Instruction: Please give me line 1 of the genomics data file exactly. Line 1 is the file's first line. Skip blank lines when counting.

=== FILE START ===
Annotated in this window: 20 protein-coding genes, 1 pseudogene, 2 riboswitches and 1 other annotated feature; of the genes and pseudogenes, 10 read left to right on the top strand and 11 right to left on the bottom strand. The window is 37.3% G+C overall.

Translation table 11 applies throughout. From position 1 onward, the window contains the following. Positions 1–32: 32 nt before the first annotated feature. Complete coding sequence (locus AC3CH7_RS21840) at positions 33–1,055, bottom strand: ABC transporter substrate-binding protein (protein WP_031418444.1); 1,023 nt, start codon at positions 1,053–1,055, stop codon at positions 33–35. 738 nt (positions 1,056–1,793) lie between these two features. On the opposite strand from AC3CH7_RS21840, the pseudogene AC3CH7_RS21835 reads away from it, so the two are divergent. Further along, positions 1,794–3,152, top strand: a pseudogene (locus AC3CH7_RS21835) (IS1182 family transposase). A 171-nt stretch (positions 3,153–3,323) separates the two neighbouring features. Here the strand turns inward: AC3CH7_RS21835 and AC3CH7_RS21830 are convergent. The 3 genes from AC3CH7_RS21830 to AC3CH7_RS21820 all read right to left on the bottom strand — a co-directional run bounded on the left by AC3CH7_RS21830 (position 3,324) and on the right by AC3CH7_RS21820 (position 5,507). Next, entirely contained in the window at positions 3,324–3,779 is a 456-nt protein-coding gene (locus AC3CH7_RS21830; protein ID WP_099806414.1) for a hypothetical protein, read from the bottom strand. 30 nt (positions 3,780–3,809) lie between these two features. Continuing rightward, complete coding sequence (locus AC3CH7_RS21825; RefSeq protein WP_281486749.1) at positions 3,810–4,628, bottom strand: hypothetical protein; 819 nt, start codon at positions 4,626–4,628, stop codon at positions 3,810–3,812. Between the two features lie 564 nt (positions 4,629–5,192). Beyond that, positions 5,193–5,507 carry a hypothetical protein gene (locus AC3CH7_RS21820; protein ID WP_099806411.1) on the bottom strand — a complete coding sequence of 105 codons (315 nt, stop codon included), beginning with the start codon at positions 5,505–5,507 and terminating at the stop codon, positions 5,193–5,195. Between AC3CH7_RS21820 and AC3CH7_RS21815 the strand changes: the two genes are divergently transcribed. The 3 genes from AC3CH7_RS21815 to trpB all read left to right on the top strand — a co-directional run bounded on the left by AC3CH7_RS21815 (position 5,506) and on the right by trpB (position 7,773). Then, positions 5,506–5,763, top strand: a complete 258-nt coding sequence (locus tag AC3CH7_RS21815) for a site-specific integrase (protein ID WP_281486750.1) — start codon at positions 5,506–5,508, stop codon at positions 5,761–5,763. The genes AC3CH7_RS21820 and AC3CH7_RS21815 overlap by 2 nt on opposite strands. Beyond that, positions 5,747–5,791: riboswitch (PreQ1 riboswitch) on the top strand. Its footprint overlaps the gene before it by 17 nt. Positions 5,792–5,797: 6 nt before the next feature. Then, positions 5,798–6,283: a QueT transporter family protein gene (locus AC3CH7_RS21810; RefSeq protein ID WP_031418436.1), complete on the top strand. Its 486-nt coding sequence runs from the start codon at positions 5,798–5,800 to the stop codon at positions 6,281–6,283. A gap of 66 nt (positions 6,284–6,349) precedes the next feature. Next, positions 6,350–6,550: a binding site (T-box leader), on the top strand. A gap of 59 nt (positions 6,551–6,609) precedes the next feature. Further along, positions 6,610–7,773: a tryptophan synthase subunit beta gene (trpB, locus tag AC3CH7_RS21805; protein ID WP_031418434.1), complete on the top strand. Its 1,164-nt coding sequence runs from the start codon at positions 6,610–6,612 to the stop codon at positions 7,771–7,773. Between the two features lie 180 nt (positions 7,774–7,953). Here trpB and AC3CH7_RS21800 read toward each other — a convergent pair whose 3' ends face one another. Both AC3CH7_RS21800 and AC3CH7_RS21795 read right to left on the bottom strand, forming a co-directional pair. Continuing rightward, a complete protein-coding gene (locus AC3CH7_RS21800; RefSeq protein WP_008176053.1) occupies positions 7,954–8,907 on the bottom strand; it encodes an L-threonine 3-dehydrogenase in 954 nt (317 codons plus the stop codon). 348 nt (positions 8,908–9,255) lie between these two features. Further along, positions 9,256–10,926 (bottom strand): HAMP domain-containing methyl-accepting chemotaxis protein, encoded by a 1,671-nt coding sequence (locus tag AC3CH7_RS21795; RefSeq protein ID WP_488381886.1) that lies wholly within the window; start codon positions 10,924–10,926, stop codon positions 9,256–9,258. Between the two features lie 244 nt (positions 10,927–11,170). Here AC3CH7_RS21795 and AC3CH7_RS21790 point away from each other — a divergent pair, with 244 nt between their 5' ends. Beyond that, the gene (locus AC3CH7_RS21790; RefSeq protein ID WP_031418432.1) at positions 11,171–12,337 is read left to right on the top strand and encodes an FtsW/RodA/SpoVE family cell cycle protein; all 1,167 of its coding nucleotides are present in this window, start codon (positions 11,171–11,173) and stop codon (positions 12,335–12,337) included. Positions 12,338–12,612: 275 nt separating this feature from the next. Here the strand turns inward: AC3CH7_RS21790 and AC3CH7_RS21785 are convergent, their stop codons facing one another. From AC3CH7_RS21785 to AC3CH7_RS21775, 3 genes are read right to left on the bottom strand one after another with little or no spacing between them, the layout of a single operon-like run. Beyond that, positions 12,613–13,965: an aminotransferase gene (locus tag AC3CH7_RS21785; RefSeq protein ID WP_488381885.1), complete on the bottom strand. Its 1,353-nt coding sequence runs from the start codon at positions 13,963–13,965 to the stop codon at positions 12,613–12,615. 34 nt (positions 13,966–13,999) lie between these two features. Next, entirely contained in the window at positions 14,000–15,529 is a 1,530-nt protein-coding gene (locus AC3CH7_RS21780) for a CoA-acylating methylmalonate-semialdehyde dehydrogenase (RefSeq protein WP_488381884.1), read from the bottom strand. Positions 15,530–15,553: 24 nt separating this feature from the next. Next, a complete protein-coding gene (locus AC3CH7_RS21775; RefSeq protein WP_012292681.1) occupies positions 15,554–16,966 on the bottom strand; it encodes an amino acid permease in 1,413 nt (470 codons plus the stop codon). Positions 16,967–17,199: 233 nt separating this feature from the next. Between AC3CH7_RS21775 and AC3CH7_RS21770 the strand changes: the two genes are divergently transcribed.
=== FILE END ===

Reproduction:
Annotated in this window: 20 protein-coding genes, 1 pseudogene, 2 riboswitches and 1 other annotated feature; of the genes and pseudogenes, 10 read left to right on the top strand and 11 right to left on the bottom strand. The window is 37.3% G+C overall.